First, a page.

Twitter Knows When You're Going To Be Sad, Hungover, And Late For Work

Data from the social network proves that we're all in pretty bad shape come Monday morning.

Monday mornings for the average worker are pretty brutal, and Twitter has some compelling data to back it up. Twitter's data editor, Simon Rogers, combed through millions of tweets to try and define the network's collective mood at a given time and found that when it comes to feeling terrible at the beginning of the week, you're probably not alone.

In a blog post on the site Rogers explains his methodology:

Looking at the usage of different words and phrases in 2013 by day of the week and month tells you a lot about how the world tweets. We turned that data set into a ratio of Tweets containing those words in English per million posted.

The results are both disturbing and heartening. Twitter proves that "the Mondays" are, in fact, very real. Turns out all those whiny tweets might be good for something after all.

Twitter users are "feeling happy" in unusually high numbers on Fridays and Saturdays in March...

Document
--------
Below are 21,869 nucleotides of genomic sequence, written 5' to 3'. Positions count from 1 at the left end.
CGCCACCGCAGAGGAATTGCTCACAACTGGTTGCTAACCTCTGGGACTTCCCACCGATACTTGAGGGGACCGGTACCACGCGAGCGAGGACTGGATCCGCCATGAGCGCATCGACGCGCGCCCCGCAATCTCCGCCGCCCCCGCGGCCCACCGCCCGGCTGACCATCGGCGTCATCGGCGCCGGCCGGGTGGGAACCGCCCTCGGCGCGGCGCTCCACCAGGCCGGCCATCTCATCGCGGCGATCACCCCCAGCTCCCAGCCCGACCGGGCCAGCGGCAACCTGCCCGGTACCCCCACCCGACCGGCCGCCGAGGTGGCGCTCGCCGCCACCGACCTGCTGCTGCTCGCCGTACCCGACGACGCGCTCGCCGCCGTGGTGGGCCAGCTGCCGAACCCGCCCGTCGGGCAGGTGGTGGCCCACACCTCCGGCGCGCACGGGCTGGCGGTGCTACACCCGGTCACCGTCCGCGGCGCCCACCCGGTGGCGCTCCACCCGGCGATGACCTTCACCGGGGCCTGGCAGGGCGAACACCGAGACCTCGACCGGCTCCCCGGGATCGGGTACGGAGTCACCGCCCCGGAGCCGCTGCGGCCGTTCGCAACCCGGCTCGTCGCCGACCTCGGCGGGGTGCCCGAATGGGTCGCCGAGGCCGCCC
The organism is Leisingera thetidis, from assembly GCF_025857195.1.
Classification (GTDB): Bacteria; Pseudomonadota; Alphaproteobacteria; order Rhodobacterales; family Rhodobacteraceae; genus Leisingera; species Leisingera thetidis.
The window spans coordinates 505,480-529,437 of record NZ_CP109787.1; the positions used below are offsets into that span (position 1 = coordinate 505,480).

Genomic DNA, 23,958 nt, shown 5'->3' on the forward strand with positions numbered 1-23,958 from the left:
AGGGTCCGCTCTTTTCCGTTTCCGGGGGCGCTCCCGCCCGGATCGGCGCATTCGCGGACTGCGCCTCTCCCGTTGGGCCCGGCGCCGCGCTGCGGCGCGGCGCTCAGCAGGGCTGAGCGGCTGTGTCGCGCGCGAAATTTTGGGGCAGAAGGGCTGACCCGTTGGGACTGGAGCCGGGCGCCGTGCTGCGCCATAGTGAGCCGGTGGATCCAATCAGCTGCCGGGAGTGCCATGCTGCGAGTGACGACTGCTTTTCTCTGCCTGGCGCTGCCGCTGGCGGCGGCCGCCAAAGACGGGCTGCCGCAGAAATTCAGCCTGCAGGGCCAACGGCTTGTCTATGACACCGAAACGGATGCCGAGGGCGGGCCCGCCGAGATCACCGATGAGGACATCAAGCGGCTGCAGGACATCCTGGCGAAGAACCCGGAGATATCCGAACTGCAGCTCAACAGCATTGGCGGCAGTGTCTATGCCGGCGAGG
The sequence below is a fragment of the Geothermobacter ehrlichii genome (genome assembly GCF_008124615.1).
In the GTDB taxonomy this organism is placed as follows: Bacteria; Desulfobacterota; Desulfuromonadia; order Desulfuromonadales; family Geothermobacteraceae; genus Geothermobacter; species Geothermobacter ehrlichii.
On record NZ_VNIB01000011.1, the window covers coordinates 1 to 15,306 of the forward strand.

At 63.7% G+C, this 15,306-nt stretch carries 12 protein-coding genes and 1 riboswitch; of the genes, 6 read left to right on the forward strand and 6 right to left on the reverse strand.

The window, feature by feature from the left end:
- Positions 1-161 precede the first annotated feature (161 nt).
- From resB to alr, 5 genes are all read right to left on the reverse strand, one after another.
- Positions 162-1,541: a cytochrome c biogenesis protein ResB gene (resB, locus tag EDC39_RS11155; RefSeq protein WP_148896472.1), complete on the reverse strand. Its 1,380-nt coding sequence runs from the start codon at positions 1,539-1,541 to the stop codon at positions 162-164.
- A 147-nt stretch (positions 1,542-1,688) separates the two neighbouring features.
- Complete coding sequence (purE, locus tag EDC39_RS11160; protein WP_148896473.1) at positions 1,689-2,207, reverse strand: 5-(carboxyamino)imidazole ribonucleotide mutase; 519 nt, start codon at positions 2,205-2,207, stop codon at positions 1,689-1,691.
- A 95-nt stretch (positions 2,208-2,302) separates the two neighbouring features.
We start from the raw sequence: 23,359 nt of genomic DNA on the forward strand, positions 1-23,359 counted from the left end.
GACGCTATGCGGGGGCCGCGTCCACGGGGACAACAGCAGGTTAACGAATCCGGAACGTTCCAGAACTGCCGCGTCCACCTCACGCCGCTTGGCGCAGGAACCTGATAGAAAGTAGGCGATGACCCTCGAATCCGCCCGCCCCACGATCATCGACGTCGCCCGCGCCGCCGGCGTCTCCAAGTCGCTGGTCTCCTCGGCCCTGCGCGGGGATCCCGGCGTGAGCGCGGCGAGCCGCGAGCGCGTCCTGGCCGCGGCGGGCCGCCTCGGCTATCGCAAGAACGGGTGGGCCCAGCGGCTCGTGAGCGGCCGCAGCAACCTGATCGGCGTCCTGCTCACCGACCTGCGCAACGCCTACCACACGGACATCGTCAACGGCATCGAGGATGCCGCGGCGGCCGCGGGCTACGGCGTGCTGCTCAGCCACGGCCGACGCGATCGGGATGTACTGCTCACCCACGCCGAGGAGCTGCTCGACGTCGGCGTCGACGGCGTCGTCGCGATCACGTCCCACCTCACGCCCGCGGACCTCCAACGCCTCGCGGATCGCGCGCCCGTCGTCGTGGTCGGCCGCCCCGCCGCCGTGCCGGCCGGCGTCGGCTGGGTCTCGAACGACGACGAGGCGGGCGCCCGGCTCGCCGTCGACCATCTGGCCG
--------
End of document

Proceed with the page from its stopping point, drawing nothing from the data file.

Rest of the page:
Users indicate they are at their happiest on Tuesdays in December and January, but given that Christmas Eve was on a Tuesday last year (as was New Year's Eve), the data is likely skewed (since Tuesdays in December and January are usually bleak and miserable). It seems users are least likely to publicly declare their happiness on Sundays in April. Maybe because they're too busy outside enjoying the winter thaw on their day off.

...which may account for why so many people are tweeting they're "hungover" on Sundays in March.

Sundays in March are big hangover days. Tuesdays and Wednesdays in January can be rough (New Year's Day 2013 probably accounts for some of this) as well as people trying to drink away the winter doldrums. And Thursdays and Fridays in November are no picnic, due in part to a little excess at Thanksgiving.

You're most likely to be "late for work" in the summer. How convenient.

Just look at that solid block of blue in midweek during the summer months. Slackers.

Lots of blue in the month of December proves seasonal depression is very real.

People start tweeting that they're "feeling sad" as summer gives way and falls and the dead of winter. December is, without a doubt, the "saddest" month of the year — I blame the holidays. And it would appear nobody wants to go back to work after a weekend off in July.

Skip to footer